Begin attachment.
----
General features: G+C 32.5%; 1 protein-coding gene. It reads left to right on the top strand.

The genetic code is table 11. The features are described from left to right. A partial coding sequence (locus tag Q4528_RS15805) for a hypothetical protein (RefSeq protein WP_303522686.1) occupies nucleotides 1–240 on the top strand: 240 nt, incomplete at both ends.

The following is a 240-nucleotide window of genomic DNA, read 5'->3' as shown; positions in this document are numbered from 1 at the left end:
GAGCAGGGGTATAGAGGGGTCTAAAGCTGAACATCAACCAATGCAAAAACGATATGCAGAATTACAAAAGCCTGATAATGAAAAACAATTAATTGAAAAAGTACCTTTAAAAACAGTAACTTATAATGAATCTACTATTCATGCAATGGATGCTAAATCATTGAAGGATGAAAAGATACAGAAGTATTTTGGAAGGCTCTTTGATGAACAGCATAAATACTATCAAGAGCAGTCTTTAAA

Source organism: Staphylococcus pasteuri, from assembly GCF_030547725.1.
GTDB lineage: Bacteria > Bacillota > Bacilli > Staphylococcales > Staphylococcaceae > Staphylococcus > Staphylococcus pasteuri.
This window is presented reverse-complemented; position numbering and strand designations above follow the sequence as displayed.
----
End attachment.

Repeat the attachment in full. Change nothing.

General features: G+C 32.5%; 1 protein-coding gene. It reads left to right on the top strand.

The genetic code is table 11. The features are described from left to right. A partial coding sequence (locus tag Q4528_RS15805) for a hypothetical protein (RefSeq protein WP_303522686.1) occupies nucleotides 1–240 on the top strand: 240 nt, incomplete at both ends.

The following is a 240-nucleotide window of genomic DNA, read 5'->3' as shown; positions in this document are numbered from 1 at the left end:
GAGCAGGGGTATAGAGGGGTCTAAAGCTGAACATCAACCAATGCAAAAACGATATGCAGAATTACAAAAGCCTGATAATGAAAAACAATTAATTGAAAAAGTACCTTTAAAAACAGTAACTTATAATGAATCTACTATTCATGCAATGGATGCTAAATCATTGAAGGATGAAAAGATACAGAAGTATTTTGGAAGGCTCTTTGATGAACAGCATAAATACTATCAAGAGCAGTCTTTAAA

Source organism: Staphylococcus pasteuri, from assembly GCF_030547725.1.
GTDB lineage: Bacteria > Bacillota > Bacilli > Staphylococcales > Staphylococcaceae > Staphylococcus > Staphylococcus pasteuri.
This window is presented reverse-complemented; position numbering and strand designations above follow the sequence as displayed.